In 2011, after the Great Recession had come and gone, Sophia Baik left her job in the financial industry lured by the call of tech.
"I saw that there was a lot of future and expansion in the industry," said Baik, now co-founder and VP of operations at CodeSignal, a digital skills assessment platform. "Being a financial advisor you don't actually get to build the product that changes the world."
After earning her MBA and taking an internship at online game developer Zynga, in 2014 Baik took a senior management role within the tech team at Wayfair, seeking more direct experience with digital products.
"A lot of times I kinda created my own role because I'm a career changer," Baik said. "I had a skill set that let me work on different things and Wayfair really allowed me to run with it."
Baik's story of access into the tech industry isn't common, with women occupying just 25% of technical roles, and an even smaller slice holding leadership roles in tech.
But recent data from Capital One found a number of policies that can help companies attract and retain more women.
According to the study — a survey of 450 women in tech — companies need to take action in these areas in order to become equitable workplaces:
- Offer women "challenging and rewarding work" that provide opportunities for advancement.
- Ensure training is available at the right stage in women's careers.
- Pay attention to work-life balance and equal compensation.
- Encourage social connections like mentorship and peer networks.
- Support women in finding their sense of purpose.
Signs of a healthy corporate culture, one that encourages equality among its ranks, is a high retention rate among staffers.
Women who chose to leave careers in tech said three factors were to blame:
- Weak management support (23%)
- Lack of opportunity (20%)
- Not enough work-life balance (22%)
"Unfortunately, it is the external environmental factors, like not having management support or fair pay that end up being the cause of so many women leaving the industry," said Julie Elberfeld, SVP, card and small business tech / tech diversity and inclusion executive at Capital One.
For women who occupy senior roles in tech, more internal motivators come into play. Challenging work was tied with good and fair pay and benefits (39%) as the top reason why women stayed.
Flexibility in work-life balance (31%), the ability to participate in meaningful work (30%), as well as their grit and determination (30%) were determining factors to long-term success.
"It is a common misconception that women are somehow not wired for technical fields."
SVP, card and small business tech / tech D&I executive at Capital One.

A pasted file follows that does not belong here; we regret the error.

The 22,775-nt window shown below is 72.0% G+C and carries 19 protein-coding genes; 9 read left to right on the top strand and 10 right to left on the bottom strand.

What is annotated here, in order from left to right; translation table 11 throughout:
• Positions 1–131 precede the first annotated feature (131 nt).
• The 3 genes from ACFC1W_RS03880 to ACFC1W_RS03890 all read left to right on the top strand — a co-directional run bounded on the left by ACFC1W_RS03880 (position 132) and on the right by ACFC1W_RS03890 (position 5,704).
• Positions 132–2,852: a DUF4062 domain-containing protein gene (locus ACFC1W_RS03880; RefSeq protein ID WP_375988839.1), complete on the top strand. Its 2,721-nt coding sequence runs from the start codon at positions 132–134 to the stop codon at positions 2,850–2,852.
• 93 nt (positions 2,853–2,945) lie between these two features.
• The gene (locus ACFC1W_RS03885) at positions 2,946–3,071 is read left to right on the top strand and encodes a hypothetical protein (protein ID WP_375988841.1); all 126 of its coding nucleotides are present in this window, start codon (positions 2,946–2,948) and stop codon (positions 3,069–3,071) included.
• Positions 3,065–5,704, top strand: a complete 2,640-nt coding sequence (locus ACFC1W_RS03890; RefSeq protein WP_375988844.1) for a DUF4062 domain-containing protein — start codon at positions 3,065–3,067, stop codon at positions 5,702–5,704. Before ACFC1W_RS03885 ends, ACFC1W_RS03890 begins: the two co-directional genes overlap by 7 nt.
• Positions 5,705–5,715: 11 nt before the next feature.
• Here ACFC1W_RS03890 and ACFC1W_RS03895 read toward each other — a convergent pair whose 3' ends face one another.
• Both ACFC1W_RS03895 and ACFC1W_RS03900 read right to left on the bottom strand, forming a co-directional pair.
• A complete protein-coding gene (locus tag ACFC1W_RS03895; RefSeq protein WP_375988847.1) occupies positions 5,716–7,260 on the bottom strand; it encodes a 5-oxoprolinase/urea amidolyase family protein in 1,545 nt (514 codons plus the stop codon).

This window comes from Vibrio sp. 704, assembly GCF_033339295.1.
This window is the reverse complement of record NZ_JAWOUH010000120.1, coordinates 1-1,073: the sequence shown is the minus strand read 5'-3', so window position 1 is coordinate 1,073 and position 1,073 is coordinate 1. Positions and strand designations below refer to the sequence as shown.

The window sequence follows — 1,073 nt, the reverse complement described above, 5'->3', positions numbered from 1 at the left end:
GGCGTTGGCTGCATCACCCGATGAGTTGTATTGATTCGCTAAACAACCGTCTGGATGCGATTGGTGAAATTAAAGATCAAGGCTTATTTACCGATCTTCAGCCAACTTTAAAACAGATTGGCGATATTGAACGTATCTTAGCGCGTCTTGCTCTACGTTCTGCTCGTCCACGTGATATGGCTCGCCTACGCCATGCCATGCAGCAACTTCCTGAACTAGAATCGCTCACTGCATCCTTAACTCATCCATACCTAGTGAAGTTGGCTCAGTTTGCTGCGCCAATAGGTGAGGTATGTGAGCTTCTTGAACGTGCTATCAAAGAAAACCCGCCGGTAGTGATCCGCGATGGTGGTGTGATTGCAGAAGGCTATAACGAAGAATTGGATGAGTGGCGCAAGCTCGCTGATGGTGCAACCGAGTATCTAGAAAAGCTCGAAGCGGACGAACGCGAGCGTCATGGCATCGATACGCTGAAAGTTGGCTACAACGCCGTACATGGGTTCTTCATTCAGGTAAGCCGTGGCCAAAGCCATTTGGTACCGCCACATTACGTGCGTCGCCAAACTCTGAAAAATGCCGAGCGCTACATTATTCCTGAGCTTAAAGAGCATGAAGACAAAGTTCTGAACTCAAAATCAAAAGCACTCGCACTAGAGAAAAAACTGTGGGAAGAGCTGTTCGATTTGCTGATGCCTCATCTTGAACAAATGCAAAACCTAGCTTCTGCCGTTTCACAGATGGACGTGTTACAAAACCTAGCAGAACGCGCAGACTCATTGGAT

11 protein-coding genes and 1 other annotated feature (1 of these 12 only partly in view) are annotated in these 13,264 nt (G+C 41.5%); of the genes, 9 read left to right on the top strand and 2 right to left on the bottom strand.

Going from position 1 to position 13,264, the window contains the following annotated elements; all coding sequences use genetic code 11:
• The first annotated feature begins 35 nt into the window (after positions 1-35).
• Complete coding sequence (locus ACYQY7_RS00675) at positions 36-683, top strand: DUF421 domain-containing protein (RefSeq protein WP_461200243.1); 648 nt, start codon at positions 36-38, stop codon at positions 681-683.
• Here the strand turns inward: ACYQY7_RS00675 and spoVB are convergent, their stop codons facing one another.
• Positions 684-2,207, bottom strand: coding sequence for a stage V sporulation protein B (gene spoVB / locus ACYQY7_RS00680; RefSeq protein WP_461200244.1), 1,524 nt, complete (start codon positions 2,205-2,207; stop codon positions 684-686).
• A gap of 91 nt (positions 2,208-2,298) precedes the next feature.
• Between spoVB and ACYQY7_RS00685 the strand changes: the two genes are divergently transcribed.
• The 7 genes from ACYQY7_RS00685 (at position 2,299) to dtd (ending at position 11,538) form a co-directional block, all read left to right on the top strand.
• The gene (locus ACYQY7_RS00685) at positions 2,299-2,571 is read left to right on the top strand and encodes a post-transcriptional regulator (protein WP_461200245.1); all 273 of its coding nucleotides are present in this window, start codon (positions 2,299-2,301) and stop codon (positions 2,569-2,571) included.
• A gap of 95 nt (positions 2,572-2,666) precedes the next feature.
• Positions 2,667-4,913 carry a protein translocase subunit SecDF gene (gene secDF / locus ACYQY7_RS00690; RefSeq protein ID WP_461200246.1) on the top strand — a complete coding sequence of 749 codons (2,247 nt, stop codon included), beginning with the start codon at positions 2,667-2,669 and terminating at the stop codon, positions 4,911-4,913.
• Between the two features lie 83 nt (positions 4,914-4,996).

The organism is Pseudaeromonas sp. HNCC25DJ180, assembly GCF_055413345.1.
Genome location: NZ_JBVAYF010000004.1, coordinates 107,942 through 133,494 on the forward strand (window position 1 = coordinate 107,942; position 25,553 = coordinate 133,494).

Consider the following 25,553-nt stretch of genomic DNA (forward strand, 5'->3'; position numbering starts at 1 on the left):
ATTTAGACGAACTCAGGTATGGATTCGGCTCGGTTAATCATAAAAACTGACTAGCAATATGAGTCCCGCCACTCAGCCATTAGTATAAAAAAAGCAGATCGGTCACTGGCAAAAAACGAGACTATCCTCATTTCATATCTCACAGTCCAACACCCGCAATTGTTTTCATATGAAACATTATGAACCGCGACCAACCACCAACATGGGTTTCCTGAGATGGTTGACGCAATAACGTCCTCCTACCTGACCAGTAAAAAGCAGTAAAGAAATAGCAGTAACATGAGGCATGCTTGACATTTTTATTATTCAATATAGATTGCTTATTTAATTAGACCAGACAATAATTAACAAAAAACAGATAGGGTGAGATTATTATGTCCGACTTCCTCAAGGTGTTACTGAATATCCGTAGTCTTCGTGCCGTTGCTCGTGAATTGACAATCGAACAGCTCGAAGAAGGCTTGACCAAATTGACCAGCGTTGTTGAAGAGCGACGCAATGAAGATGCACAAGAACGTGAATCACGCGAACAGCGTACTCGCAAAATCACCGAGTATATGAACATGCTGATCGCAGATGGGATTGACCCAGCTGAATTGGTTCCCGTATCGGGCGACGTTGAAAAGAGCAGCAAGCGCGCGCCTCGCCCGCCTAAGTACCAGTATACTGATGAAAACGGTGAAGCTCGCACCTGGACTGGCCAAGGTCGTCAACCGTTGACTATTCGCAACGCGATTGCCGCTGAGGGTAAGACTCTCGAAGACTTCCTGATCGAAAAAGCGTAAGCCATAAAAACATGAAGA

For Ramona Pierson, managing director and head of product and Innovation at PwC, grit is part of the retention equation.
"Throughout my career, I always heard a gazillion noes, but I always believed that I could get past those noes and get to a yes," said Pierson, who founded two education technology companies, retired and then re-entered the workforce to join Amazon and later PwC. "As a woman and entrepreneur you have to always have grit."
But grit alone won't go far. Pierson recommends to leaders who want to create equitable workplaces to ensure they are offering opportunity for advancement to their whole staff. One way she got there: promoting women to positions of leadership.
"That sends a signal that you're creating a work environment that's intentional," said Pierson. "And women can see there's opportunity to scale in their careers."
As for Elberfeld, the key finding in the study for her was that women who have stayed in the technology industry cite the work as the driving factor for retention. It debunks long held myths about women in the workforce.
"It is a common misconception that women are somehow not wired for technical fields or do not have the skills to take on these careers, but our survey proves otherwise," Elberfeld said.
Before retention strategies can start to take hold, women have to make their way through the hiring process, which must be designed with them in mind.
And while targeted hiring efforts signal a positive intention, they may have an adverse effect if handled without transparency, according to Baik.
"What that kind of a campaign creates internally is the perception that they're lowering the bar," said Baik. "I think that's a very toxic sentiment that gets planted unintentionally and can harm the entire culture."
Targeted hiring strategies should be coupled with a culture of corporate transparency, with clearly defined job descriptions for hires and promotions, as well as technical skills assessment tools such as CodeSignal.
Ultimately, bringing gender equity into tech spaces requires a combination of intentionality and action.
"The most important thing companies can do when trying to recruit women to their tech teams is to demonstrate that there is a fundamental commitment to promoting diversity and inclusion at the highest levels of management," said Elberfeld.
"Throughout my career, I always heard a gazillion noes, but I always believed that I could get past those noes and get to a yes."
Managing director, head of product and innovation at PwC
To get there, decision makers can offer a lineup of capabilities to attract staffers.
Robust peer groups and mentorship networks, dedicated opportunities for meaningful assignments, ongoing learning and professional development, good compensation and benefits and openness to work-life balance and flexibility let women envision a long-term trajectory in any company, according to Elberfeld.